One hundred hull planks were replaced on USS Constitution in the 2015-2017 restoration. Both laminated and solid white oak planks are used today. The planks above the waterline are laminated white oak and planks below the waterline are solid white oak. This laminated white oak plank had been steamed and bent into the approximate curve of the bow, before being fitted onto the ship. Note the live oak frames behind the new plank and the older white oak planks below that will also be replaced. [Courtesy Naval History & Heritage Command Detachment Boston/Margherita M. Desy]

Naval History & Heritage Command Detachment ship restorer Kevin Mansfield uses a caulking iron and mallet to drive oakum between the new starboard bow planks. The combination of the swelling of the caulking and the wooden hull planks when the ship returns to the water makes Constitution’s lower hull water tight. [Courtesy Naval History & Heritage Command Detachment Boston/Margherita M. Desy]

Naval History & Heritage Command Detachment Boston ship restorers installing new copper sheathing on Constitution’s port bow. For the 2015-2017 restoration, 2200 new copper sheets were nailed to the ship’s lower hull, to protect it from wood-boring ship worms. [Courtesy Naval History & Heritage Command Detachment Boston/Margherita M. Desy]

USS Constitution’s cutwater at the bow was partially rebuilt in the 2015-2017 restoration. Two large inner pieces of live oak and two very large pieces of laminated white oak make up the new cutwater sections. Large iron straps were then fitted into the new wood and through-bolted to help hold the massive cutwater together. [Courtesy Naval History & Heritage Command Detachment Boston/Margherita M. Desy]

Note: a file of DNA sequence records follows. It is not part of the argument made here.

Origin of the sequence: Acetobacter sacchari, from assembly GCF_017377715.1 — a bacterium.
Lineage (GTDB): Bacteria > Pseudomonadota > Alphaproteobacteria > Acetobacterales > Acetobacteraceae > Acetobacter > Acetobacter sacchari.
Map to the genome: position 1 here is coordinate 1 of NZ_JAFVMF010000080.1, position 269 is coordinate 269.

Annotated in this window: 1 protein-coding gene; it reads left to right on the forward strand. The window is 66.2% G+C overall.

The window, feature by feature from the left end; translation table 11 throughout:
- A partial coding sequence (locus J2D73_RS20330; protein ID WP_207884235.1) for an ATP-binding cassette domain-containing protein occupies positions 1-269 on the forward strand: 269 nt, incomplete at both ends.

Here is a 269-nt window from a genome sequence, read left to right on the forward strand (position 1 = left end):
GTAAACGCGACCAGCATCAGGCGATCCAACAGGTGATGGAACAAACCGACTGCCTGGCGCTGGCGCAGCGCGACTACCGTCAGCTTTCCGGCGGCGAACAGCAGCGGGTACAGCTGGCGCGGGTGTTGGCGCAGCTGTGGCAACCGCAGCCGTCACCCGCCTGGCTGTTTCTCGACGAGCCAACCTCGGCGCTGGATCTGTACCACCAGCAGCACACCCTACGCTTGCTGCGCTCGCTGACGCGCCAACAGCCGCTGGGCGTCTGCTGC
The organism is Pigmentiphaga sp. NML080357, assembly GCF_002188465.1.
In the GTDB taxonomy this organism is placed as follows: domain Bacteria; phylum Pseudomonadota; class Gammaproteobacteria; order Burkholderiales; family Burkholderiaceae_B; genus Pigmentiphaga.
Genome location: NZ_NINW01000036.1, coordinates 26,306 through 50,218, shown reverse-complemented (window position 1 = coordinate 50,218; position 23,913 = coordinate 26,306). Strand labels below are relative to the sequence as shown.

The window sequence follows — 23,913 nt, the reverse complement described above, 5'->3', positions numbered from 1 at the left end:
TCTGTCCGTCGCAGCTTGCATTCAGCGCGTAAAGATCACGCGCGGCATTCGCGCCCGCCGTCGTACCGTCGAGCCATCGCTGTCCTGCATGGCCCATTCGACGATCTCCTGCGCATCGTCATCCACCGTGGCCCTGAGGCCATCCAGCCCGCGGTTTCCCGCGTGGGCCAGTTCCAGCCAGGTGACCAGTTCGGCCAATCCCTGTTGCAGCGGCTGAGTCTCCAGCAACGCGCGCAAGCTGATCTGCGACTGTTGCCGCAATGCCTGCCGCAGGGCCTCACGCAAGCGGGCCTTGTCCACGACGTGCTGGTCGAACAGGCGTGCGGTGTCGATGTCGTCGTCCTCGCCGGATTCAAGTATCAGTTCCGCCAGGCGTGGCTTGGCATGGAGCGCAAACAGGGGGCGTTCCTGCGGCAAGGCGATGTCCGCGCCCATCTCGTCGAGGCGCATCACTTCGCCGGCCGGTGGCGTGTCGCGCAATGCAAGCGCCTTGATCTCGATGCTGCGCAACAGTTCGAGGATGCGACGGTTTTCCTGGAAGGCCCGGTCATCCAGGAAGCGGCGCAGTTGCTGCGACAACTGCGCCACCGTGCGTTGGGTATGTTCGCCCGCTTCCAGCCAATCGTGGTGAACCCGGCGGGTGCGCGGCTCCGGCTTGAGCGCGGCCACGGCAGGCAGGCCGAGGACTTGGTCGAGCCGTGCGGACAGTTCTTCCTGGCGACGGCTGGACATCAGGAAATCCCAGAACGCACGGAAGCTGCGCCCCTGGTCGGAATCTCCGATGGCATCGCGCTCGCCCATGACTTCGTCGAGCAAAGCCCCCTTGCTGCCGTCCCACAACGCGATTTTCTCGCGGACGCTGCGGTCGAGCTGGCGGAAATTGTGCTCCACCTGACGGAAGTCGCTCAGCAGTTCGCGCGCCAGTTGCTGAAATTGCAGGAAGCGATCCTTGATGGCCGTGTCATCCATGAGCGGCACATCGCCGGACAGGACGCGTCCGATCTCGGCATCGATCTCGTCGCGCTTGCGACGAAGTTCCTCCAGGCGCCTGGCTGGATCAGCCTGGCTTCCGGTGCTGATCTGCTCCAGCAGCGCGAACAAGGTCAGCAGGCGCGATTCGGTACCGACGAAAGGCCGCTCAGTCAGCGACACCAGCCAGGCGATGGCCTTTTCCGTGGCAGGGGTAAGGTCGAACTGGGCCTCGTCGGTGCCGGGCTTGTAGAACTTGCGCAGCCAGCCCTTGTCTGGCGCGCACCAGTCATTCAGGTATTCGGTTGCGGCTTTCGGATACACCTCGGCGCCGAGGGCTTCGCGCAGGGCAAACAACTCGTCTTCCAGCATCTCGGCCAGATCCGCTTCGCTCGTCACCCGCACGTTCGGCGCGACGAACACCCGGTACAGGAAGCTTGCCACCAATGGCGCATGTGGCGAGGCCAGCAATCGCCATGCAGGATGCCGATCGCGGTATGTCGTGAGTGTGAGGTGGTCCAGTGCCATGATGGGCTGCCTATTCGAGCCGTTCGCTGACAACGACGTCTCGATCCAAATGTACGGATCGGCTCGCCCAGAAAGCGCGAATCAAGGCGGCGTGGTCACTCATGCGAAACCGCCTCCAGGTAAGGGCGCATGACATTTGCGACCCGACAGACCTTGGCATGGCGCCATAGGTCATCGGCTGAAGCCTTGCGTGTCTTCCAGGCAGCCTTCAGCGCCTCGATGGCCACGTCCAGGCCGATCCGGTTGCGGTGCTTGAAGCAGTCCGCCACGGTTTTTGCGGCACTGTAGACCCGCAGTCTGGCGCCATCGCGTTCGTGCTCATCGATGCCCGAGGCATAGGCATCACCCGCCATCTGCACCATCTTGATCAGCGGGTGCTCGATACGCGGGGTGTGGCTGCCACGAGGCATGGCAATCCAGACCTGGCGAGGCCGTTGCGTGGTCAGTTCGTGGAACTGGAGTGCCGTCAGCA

Naval History & Heritage Command Detachment Boston blacksmith Stephen Nichols heats up a copper pin with a torch, prior to shaping a new head on the pin in the hydraulic press. Stephen made 468, four inch copper pins to hold the bronze protective castings to the forward edge of Constitution’s cutwater on the bow. [Courtesy Naval History & Heritage Command Detachment Boston/Margherita M. Desy]

Naval History & Heritage Command Detachment Boston ship restorer Joshua Ratty uses a GEMINI™ Universal Carving Duplicator to replicate a portion of USS Constitution’s starboard bow trailboard. These trailboards replaced the ones carved in 1930 for “Old Ironsides’” 1927-1931 restoration. [Courtesy USS Constitution Museum/Kate Monea]

Naval History & Heritage Command Detachment Boston ship restorer Joshua Ratty is seen removing a rotten section of the fashion piece on USS Constitution’s starboard quarter gallery, summer, 2016. A fashion piece is the aftermost timber of a vessel, which terminates the width of the vessel and forms the shape of the stern. [Courtesy Naval History & Heritage Command Detachment Boston/Margherita M. Desy]

USS Constitution’s mizzen fighting top was removed from the ship on June 18, 2015, for refurbishment and rebuilding. Although the smallest of the three fighting tops on the ship, the mizzen top is still a substantial structure at 5200 pounds and is 11’ 4” deep by 15’ 9” wide. [Courtesy Naval History & Heritage Command Detachment Boston/Margherita M. Desy]

USS Constitution’s first 21st century dry docking is nearing completion and the ship will be undocked the night of July 23, 2017. In these final days in dry dock, the Naval History & Heritage Command Detachment Boston ship restorers and riggers are performing finishing touches around the ship. [Courtesy Naval History & Heritage Command Detachment Boston/James Almeida]